A New Adventure On Allrecipes - Ed's Cooking Corner Blog at Allrecipes.com - 310211

Ed's Cooking Corner

A new Adventure on allrecipes 
Sep. 4, 2013 8:35 pm 
Updated: Sep. 7, 2013 11:44 am
Have gotten into thebuzz and have posted a question.  Is it better (cheaper) to buy skinless boneless chicken breast or chicken breast with the skin and ribs attached.  
Have taken what I bought, chicken with the bone and skin, and deboned and then weighed out the results and basically came up with if boneless skinless is what you want and is over 22% what you would pay for on the bone and skin, it is cheaper to do it your self.  Of course that also means that is it worth 22% more to have some one else do the work, and throw away the bones and meat that was left and not make stock with it?  You decide.
Sep. 5, 2013 4:34 am
Hi Ed. I have often debated the same question regarding which to buy. I tend to buy the BLSL when they're on sale and enjoy the convenience. But when the skin and bone breasts are on sale, I get several pkgs of them too. I think the meat tastes really good when cooked with the bones and skin. I try to save the bones and make broth, but don't always do that. If there were a bigger difference in price, I'd care more. But both ways are really pretty inexpensive, especially with the frequent sales.
Sep. 6, 2013 8:38 pm
i totally agree with IP. i do the same exact thing. we love bone on sometimes, and i have skinned and boned and used like that, freezing the bones/meat for stock. i love doing that. :-) thanks for the post.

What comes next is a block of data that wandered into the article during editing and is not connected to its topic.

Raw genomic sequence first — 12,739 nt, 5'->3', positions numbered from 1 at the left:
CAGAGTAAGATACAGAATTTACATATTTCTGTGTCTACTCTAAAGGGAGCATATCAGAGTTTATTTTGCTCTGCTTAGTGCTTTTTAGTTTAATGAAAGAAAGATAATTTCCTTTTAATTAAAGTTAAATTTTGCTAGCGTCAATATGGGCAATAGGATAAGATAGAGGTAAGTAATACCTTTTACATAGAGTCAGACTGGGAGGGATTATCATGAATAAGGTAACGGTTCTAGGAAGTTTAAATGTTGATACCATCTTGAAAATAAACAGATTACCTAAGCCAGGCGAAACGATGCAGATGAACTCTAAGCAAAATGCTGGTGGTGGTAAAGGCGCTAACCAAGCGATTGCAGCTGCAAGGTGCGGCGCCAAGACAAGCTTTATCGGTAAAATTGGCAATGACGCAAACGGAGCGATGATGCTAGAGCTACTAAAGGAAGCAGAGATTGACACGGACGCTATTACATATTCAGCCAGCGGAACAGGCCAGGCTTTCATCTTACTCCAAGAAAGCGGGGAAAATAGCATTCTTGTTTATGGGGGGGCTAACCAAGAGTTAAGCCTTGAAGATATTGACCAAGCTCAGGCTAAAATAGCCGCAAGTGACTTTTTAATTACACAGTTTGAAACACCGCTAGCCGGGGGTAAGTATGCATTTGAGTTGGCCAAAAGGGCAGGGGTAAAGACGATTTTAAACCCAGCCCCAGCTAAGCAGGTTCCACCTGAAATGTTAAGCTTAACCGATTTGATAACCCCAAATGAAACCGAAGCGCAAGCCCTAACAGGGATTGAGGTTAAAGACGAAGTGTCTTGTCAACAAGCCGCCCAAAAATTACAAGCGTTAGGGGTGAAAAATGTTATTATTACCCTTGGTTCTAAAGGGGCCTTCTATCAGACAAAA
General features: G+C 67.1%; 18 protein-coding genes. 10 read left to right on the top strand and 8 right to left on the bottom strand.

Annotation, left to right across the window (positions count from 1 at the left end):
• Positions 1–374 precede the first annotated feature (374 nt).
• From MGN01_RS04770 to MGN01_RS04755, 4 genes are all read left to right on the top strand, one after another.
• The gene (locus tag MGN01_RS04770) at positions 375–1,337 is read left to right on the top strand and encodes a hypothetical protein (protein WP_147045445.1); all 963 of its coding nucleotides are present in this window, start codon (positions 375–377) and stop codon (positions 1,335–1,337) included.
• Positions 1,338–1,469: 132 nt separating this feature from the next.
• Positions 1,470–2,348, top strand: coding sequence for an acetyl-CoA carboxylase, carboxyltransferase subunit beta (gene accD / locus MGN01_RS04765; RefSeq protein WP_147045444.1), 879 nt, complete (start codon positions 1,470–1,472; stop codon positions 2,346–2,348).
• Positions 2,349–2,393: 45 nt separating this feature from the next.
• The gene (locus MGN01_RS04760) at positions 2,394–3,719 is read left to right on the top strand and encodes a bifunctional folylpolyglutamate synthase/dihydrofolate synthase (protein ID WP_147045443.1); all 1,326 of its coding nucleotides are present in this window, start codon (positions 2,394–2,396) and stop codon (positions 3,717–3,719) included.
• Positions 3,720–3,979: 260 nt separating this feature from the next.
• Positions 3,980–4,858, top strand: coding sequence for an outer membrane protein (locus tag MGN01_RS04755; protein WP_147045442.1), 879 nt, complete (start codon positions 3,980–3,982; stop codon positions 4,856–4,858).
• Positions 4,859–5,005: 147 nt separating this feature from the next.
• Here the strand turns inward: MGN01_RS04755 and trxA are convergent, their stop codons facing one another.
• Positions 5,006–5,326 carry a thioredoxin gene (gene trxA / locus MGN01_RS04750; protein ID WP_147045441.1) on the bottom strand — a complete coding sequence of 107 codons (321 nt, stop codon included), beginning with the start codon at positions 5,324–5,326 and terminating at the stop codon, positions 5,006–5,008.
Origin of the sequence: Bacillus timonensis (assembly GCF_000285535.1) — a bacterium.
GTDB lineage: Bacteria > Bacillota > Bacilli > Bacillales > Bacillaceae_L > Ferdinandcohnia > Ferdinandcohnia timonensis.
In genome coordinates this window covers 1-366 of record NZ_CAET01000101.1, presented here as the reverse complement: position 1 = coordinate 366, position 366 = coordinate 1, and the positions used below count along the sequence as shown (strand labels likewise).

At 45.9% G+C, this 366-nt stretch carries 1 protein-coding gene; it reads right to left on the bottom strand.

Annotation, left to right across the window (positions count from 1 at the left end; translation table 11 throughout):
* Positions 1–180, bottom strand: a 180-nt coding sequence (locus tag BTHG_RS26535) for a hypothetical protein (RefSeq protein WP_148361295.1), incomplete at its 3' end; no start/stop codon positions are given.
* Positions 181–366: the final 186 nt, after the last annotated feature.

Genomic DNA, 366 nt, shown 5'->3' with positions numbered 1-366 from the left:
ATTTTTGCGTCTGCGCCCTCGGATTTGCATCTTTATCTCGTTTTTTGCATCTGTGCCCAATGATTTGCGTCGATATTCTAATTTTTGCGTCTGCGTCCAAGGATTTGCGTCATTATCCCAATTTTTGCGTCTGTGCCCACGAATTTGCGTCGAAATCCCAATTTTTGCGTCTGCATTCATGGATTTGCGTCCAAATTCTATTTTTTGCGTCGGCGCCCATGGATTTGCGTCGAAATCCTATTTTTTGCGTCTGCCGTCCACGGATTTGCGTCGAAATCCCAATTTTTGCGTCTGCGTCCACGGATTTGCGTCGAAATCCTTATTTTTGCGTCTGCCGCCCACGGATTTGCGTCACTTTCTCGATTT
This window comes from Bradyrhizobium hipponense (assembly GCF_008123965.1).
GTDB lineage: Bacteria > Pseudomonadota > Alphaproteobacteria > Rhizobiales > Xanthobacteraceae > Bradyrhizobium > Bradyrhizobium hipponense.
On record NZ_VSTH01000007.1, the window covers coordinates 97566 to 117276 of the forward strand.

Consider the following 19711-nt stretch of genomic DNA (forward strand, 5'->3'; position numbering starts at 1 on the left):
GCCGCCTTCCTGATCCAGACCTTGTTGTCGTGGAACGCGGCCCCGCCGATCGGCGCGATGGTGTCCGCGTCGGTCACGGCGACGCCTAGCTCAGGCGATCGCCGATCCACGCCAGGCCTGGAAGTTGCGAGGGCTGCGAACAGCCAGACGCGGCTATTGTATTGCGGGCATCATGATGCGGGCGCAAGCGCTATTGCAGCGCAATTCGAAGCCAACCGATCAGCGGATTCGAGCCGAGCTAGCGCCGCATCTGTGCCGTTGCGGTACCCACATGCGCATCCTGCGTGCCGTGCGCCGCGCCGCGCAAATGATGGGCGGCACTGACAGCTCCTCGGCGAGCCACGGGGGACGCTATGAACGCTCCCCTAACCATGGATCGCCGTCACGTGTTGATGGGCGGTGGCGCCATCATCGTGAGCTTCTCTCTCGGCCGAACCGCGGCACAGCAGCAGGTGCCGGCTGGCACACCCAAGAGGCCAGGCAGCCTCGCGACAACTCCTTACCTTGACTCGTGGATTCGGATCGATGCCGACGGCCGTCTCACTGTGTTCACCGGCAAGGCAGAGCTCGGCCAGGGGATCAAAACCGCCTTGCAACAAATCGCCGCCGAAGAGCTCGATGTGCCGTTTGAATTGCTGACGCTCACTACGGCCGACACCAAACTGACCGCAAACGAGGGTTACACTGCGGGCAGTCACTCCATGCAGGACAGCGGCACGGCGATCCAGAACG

Sep. 7, 2013 6:29 am
You might want to check with your butcher at the market about having him cut the boneless breasts for you. Or there might be some in the meat case that he/she has pre-cut. I have found it to be significantly less expensive than buying it pre-packaged. At least where I shop it is. You might want to check.
Sep. 7, 2013 11:44 am
Good question. I wonder that myself when I stand in front of the poultry section of the supermarket. It depends on what you're making. If you poach bone-in chicken, you have the start of a delicious stock. You may save money. Sometimes, you need to save time, and boneless/skinless are the way to go. What I found saves the most money... is buying a rotisserie chicken. I have a nice meal, then I let the chicken cool. I pull the meat from the bones and use it in a recipe or a sandwich. Rotisserie chicken is so versatile. Either way... chicken is a good value.
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Ed Canipelli

Home Town
Jacksonville, Florida, USA
Living In
Lilburn, Georgia, USA

Member Since
Jul. 2013

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Cooking Interests
Italian, Southern

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About Me
Retired police officer, fire investigator, insurance investigator that has since helped two of my sons open a successful restaurant in Asheville, NC. The way I helped was paid for their Culinary school and assisted with the money to open with. If you are ever in Asheville, NC please try Cucina 24 on Wall Street or just browse their site on the web.
My favorite things to cook
Love to use old cookbooks, especially some of the old southern community type cookbooks you can find at second hand locations. Also love italian.
My favorite family cooking traditions
Cooking with my family.
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